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Figure 2: OPC variables are presented to the OPC client as string variables, which most HMI software packages can convert into the appropriate data type required for display alarming and trending.
Since they don’t assume a high level of IT expertise, network packages designed for industrial environments enable plant-level people to quickly identify, isolate and respond to specific issues on the production network without having to call in IT people who, at best, often just don’t understand the urgency.
We’ve seen that some of these industrial network monitoring packages are designed to be used exclusively with that vendor’s switches. Others are based on industry standards such as SNMP and work with most vendors’ fully managed switches (see sidebar Sometimes It’s a SNMP at the end of this article).
Most industrial packages also provide web interfaces. Many use OPC to display the network monitoring data in HMI applications from familiar companies such as Wonderware, Rockwell Software and GE Fanuc. ODVA’s Common Industrial Protocol (CIP) also is beginning to make its appearance in a handful of vendors’ industrial switches.
Capabilities to Spare
Whether intended for enterprise environments, industrial environments or both, most current network monitoring packages provide the following capabilities.
You’ll find an overview of some of the software packages available for monitoring or managing industrial networks in an extended version of this article at IndustrialNetworking.net/monitoring.
Not all the experts polled agreed that industrial networks even require special tools. But almost everyone agreed that the industrial and enterprise worlds are converging rapidly, and their Ethernet networks represent the epicenter of this convergence. As a result, unless the network in question is either very small or stands alone, companies will need to adopt a more collaborative approach for managing their industrial networks within an enterprise context.
“Current information technology is plenty robust and can be effectively managed in a plant environment,” believes Ernie Rakaczky, networking consultant at Invensys (ips.invensys.com). “In an industrial environment, however, the difference is not so much about how you manage the network itself as how you go about managing the devices on the network. The world needs to start coming together through cross-collaboration between plant engineers and enterprise IT people.”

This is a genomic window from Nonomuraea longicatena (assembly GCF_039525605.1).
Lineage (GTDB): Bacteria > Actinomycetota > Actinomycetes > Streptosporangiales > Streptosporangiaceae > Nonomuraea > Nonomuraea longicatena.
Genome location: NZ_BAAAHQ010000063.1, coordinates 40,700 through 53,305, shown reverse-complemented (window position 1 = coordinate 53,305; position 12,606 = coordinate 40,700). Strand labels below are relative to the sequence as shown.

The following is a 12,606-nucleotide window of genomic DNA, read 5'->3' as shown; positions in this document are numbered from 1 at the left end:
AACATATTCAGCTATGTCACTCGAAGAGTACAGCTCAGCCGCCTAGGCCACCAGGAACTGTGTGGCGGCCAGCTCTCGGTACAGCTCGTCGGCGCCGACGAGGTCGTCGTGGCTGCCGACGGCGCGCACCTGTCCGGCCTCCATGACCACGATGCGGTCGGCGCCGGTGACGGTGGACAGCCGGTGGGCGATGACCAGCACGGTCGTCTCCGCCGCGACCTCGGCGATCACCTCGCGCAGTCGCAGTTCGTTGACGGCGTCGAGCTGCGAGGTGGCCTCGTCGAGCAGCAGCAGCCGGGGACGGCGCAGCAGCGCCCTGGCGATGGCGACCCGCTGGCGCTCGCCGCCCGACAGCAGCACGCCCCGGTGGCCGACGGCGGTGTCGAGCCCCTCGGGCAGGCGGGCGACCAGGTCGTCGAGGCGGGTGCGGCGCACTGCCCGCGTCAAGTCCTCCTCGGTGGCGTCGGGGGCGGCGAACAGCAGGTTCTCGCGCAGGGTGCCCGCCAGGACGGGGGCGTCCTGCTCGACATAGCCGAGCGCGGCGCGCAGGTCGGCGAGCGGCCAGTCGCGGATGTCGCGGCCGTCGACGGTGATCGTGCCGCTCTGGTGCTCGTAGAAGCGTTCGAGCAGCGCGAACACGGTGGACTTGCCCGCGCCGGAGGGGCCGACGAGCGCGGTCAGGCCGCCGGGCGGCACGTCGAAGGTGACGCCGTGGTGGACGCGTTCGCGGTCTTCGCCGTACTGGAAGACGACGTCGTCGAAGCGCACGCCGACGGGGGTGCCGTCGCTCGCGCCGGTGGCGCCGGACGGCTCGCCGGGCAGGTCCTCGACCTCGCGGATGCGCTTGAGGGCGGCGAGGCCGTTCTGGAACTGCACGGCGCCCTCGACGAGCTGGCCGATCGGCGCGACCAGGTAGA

So, if the manufacturing and IT networks are converging, are organizations and skills starting to converge as well? “The longer-term direction is toward more convergence and use of common tools, or at least protocols usable in multiple tools, depending on function and responsibilities,” comments Cisco’s Knight. “Rather than have two groups managing different parts of the network using different tools and technologies, a converged organization with a common set of tools to manage the overall manufacturing environment has a number of advantages.”
Things to consider before committing yourself to any specific package for your plant, factory or other industrial site will depend on a number of different factors.
The main point is that you’re using Ethernet networks in your plant or factory, so you should have an appropriate solution in place to effectively monitor, diagnose and manage your network or networks. This solution might or might not come from the same vendor that supplies your switches and other network hardware and might or might not be additive or complementary to commercial network management software that is running at the enterprise level.
What’s important is that the people on the spot who are responsible for keeping your plant or factory operating when something goes wrong at 2:00 a.m. have simple and intuitive tools available to them to help them figure out what went wrong, pinpoint the location and resolve the situation before it starts costing your company a lot of money in lost production.
Simple Network Management Protocol (SNMP) is an open standard within the application layer of the Internet Service Protocol Suite. It is used in all commercial enterprise management software and many industrial network management packages. SNMP is designed to allow Ethernet devices on a network to be remotely monitored and managed in a uniform manner, regardless of vendor. SNMP agents in managed network devices perform diagnostics and communicate back to the network manager stations (NMS) that host and execute the management applications. A Management Information Base (MIB) database enables each unique object identifier to be placed within a hierarchy and accessed in a common manner.
“As Ethernet devices grow in number and importance on the plant floor, SNMP’s importance to manufacturing operations will grow also,” believes Harry Forbes at the ARC Advisory Group (arcweb.com). “This stems from the opportunity to leverage SNMP to derive greater value from manufacturing operations. Increasingly, SNMP will serve as a foundation for visualization ‘dashboards’ monitoring production assets for real-time performance management (RPM) applied to those assets.”
ControlDesign.com is the only multimedia source dedicated to the controls, instrumentation, and automation information needs of industrial machine builders, those original equipment manufacturers (OEMs) that build the machines that make industry work.